It also says that children exposed to violence and crime may later resolve conflict in a violent manner and may become desensitized to it. Parents and caregivers can help a child learn to live a healthy life, thereby reducing the effects that crime and violence can have on a school-age child. Ways Kids Are Exposed to Violence A child can be exposed to violence and crime in several ways such as exposure at home, at school or through various media.
Consequences of Child Abuse and Neglect The consequences of maltreatment can be devastating. For over 30 years, clinicians have described the effects of child abuse and neglect on the physical, psychological, cognitive, and behavioral development of children.
Physical consequences range from minor injuries to severe brain damage and even death. Psychological consequences range from chronic low self-esteem to severe dissociative states.
The cognitive effects of abuse range from attentional problems and learning disorders to severe organic brain syndromes. Behaviorally, the consequences of abuse range from poor peer relations all the way to extraordinarily violent behaviors. Thus, the consequences of abuse and neglect affect the victims themselves and the society in which they live.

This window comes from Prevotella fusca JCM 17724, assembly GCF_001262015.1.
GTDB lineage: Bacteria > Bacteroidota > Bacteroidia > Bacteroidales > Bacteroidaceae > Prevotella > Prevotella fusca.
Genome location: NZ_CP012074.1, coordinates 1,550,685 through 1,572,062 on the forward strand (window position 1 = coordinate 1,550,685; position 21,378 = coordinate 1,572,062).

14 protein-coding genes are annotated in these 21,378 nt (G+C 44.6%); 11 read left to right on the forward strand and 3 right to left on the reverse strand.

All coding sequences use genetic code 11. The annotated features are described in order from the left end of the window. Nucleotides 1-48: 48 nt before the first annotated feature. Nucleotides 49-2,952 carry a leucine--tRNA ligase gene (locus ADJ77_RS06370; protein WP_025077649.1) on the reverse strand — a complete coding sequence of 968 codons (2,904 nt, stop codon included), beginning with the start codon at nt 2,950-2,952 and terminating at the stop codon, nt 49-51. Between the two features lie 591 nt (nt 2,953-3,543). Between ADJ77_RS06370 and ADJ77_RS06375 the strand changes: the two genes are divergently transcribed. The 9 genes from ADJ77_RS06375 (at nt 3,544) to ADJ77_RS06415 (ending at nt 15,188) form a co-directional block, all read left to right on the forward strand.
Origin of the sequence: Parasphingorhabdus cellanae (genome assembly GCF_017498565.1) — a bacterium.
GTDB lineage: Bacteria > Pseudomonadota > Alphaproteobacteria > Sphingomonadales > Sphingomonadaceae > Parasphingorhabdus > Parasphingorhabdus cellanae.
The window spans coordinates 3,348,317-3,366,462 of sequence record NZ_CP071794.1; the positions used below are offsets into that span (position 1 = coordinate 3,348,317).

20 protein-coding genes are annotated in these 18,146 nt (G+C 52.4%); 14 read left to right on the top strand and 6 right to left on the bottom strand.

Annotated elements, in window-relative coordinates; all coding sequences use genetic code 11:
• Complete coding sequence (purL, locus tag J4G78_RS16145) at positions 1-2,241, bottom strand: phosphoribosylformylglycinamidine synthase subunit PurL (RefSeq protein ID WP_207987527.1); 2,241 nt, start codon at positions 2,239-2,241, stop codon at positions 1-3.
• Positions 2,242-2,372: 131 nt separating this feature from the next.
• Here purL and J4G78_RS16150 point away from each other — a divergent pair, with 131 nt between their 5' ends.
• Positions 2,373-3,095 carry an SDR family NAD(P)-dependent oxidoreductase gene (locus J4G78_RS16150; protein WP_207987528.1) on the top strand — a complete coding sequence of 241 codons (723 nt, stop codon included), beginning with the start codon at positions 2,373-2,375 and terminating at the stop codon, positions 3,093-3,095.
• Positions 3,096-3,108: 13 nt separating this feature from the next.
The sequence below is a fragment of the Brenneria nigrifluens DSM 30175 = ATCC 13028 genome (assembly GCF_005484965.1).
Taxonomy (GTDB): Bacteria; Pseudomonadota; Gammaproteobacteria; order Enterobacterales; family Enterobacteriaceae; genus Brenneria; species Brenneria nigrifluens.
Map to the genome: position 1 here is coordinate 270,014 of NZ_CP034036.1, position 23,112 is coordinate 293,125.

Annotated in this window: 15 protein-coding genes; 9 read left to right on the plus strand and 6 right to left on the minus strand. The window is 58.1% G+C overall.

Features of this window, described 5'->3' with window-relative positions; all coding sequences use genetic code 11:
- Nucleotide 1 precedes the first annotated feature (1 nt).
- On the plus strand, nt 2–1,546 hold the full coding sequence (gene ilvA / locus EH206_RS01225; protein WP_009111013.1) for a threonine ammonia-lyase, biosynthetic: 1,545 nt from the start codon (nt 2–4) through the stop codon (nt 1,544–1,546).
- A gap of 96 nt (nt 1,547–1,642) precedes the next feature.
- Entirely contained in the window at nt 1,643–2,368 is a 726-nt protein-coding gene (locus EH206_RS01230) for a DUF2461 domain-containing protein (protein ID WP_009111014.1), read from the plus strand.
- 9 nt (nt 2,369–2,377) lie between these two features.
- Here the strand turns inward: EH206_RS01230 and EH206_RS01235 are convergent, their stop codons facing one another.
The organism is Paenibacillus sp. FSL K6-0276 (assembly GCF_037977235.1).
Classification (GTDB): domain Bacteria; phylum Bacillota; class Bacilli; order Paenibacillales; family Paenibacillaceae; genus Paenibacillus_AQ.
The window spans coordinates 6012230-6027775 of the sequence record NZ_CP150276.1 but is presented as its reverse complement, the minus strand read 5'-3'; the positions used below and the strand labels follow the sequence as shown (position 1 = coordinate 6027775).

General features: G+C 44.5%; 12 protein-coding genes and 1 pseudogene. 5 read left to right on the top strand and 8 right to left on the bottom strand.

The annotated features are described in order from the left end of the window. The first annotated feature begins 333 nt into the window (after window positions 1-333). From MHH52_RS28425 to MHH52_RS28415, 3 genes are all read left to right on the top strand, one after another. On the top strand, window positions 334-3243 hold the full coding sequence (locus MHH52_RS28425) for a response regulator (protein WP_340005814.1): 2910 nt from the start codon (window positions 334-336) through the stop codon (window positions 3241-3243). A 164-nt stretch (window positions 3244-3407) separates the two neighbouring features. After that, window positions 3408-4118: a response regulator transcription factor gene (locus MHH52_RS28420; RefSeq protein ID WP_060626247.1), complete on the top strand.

Many complexities challenge our understanding of factors and relationships that exacerbate or mitigate the consequences of abusive experiences.
The majority of children who are abused do not show signs of extreme disturbance. Research has suggested a relationship between child maltreatment and a variety of short- and long-term consequences, but considerable uncertainty and debate remain about the effects of child victimization on children, adolescents, and adults.
The relationship between the causes and consequences of child maltreatment is particularly problematic, since some factors such as low intelligence in the child may help stimulate abusive behavior by the parent or caretaker, but low intelligence can also be a consequence of abusive experiences in early childhood.
The scientific study of child maltreatment and its consequences is in its Page Share Cite Suggested Citation: Understanding Child Abuse and Neglect.